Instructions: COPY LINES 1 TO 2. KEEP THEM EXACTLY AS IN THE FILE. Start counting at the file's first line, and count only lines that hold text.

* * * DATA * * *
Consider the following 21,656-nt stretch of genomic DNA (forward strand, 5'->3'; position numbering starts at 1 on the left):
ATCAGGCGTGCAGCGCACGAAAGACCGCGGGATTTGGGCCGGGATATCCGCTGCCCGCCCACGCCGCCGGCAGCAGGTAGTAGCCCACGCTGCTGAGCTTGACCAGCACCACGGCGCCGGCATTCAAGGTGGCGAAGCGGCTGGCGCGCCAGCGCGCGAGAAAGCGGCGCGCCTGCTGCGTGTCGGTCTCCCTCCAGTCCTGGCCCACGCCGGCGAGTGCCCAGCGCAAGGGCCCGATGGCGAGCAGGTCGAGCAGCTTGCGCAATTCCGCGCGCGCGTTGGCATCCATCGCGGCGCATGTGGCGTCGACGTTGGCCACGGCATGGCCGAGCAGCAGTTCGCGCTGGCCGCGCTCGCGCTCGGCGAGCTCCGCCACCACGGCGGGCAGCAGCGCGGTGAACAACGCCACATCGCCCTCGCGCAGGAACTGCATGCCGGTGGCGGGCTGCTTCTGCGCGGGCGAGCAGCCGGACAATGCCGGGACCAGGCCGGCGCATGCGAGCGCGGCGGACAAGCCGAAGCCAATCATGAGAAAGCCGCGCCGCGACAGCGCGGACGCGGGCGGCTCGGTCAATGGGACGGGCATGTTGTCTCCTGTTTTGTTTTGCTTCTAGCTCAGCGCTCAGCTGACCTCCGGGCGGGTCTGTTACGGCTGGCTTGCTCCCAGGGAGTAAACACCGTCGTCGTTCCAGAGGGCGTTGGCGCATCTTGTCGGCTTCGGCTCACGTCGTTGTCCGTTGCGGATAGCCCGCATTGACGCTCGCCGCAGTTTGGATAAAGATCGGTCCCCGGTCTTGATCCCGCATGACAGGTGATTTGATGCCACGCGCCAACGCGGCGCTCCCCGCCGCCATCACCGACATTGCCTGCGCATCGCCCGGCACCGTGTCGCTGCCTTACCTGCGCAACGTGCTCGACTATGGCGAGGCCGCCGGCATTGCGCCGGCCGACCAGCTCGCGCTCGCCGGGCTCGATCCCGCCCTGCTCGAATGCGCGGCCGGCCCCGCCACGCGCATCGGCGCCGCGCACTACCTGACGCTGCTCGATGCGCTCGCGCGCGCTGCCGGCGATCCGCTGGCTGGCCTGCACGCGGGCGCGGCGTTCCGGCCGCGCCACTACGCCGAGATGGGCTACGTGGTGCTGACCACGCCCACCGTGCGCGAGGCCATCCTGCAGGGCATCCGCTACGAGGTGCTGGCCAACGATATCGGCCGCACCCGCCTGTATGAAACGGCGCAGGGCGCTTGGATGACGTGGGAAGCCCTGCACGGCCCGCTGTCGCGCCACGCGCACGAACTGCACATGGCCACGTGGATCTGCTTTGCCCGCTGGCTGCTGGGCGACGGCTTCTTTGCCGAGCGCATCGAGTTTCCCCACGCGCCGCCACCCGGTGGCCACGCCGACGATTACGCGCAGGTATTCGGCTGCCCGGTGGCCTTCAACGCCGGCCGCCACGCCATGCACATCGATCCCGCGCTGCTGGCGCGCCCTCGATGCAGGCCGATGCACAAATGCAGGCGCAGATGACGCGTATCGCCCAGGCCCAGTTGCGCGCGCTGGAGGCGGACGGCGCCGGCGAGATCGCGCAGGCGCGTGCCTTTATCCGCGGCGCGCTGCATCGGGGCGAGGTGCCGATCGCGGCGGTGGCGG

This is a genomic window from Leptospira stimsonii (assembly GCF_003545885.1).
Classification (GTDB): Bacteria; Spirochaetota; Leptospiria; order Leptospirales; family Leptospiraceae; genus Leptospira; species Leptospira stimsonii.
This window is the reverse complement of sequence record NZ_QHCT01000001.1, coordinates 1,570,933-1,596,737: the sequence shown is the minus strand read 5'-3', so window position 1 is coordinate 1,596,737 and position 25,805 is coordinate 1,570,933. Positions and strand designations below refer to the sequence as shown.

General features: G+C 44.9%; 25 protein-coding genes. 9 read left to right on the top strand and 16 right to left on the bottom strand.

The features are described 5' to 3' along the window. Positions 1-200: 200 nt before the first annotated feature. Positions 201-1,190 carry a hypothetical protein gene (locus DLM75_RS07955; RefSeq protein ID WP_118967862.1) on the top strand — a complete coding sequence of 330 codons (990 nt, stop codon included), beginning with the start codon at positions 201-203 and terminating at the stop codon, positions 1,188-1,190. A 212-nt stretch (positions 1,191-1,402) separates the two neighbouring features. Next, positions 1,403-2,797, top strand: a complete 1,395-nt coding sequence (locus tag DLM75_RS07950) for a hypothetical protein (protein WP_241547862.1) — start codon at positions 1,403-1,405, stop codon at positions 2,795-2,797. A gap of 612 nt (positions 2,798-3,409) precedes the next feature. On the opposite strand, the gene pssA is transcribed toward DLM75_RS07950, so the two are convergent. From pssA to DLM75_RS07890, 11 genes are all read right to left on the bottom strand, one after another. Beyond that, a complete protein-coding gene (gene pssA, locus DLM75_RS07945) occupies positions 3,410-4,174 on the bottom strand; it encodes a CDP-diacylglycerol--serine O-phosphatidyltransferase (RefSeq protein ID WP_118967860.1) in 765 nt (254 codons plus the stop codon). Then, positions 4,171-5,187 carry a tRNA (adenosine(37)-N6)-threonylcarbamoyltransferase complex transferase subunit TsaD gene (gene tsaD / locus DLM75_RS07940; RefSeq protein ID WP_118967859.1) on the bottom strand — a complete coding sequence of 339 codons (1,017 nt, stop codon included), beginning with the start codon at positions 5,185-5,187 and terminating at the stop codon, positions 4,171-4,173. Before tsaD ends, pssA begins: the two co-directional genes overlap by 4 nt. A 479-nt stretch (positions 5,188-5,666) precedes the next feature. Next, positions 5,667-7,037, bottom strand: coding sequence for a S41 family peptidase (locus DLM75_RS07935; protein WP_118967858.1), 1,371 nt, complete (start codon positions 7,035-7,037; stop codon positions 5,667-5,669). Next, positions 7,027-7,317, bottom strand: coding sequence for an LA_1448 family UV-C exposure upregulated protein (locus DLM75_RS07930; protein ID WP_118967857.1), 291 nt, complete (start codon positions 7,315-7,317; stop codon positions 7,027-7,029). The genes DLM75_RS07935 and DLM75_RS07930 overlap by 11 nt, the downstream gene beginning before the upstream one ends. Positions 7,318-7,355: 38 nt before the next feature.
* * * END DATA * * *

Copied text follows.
Consider the following 21,656-nt stretch of genomic DNA (forward strand, 5'->3'; position numbering starts at 1 on the left):
ATCAGGCGTGCAGCGCACGAAAGACCGCGGGATTTGGGCCGGGATATCCGCTGCCCGCCCACGCCGCCGGCAGCAGGTAGTAGCCCACGCTGCTGAGCTTGACCAGCACCACGGCGCCGGCATTCAAGGTGGCGAAGCGGCTGGCGCGCCAGCGCGCGAGAAAGCGGCGCGCCTGCTGCGTGTCGGTCTCCCTCCAGTCCTGGCCCACGCCGGCGAGTGCCCAGCGCAAGGGCCCGATGGCGAGCAGGTCGAGCAGCTTGCGCAATTCCGCGCGCGCGTTGGCATCCATCGCGGCGCATGTGGCGTCGACGTTGGCCACGGCATGGCCGAGCAGCAGTTCGCGCTGGCCGCGCTCGCGCTCGGCGAGCTCCGCCACCACGGCGGGCAGCAGCGCGGTGAACAACGCCACATCGCCCTCGCGCAGGAACTGCATGCCGGTGGCGGGCTGCTTCTGCGCGGGCGAGCAGCCGGACAATGCCGGGACCAGGCCGGCGCATGCGAGCGCGGCGGACAAGCCGAAGCCAATCATGAGAAAGCCGCGCCGCGACAGCGCGGACGCGGGCGGCTCGGTCAATGGGACGGGCATGTTGTCTCCTGTTTTGTTTTGCTTCTAGCTCAGCGCTCAGCTGACCTCCGGGCGGGTCTGTTACGGCTGGCTTGCTCCCAGGGAGTAAACACCGTCGTCGTTCCAGAGGGCGTTGGCGCATCTTGTCGGCTTCGGCTCACGTCGTTGTCCGTTGCGGATAGCCCGCATTGACGCTCGCCGCAGTTTGGATAAAGATCGGTCCCCGGTCTTGATCCCGCATGACAGGTGATTTGATGCCACGCGCCAACGCGGCGCTCCCCGCCGCCATCACCGACATTGCCTGCGCATCGCCCGGCACCGTGTCGCTGCCTTACCTGCGCAACGTGCTCGACTATGGCGAGGCCGCCGGCATTGCGCCGGCCGACCAGCTCGCGCTCGCCGGGCTCGATCCCGCCCTGCTCGAATGCGCGGCCGGCCCCGCCACGCGCATCGGCGCCGCGCACTACCTGACGCTGCTCGATGCGCTCGCGCGCGCTGCCGGCGATCCGCTGGCTGGCCTGCACGCGGGCGCGGCGTTCCGGCCGCGCCACTACGCCGAGATGGGCTACGTGGTGCTGACCACGCCCACCGTGCGCGAGGCCATCCTGCAGGGCATCCGCTACGAGGTGCTGGCCAACGATATCGGCCGCACCCGCCTGTATGAAACGGCGCAGGGCGCTTGGATGACGTGGGAAGCCCTGCACGGCCCGCTGTCGCGCCACGCGCACGAACTGCACATGGCCACGTGGATCTGCTTTGCCCGCTGGCTGCTGGGCGACGGCTTCTTTGCCGAGCGCATCGAGTTTCCCCACGCGCCGCCACCCGGTGGCCACGCCGACGATTACGCGCAGGTATTCGGCTGCCCGGTGGCCTTCAACGCCGGCCGCCACGCCATGCACATCGATCCCGCGCTGCTGGCGCGCCCTCGATGCAGGCCGATGCACAAATGCAGGCGCAGATGACGCGTATCGCCCAGGCCCAGTTGCGCGCGCTGGAGGCGGACGGCGCCGGCGAGATCGCGCAGGCGCGTGCCTTTATCCGCGGCGCGCTGCATCGGGGCGAGGTGCCGATCGCGGCGGTGGCGG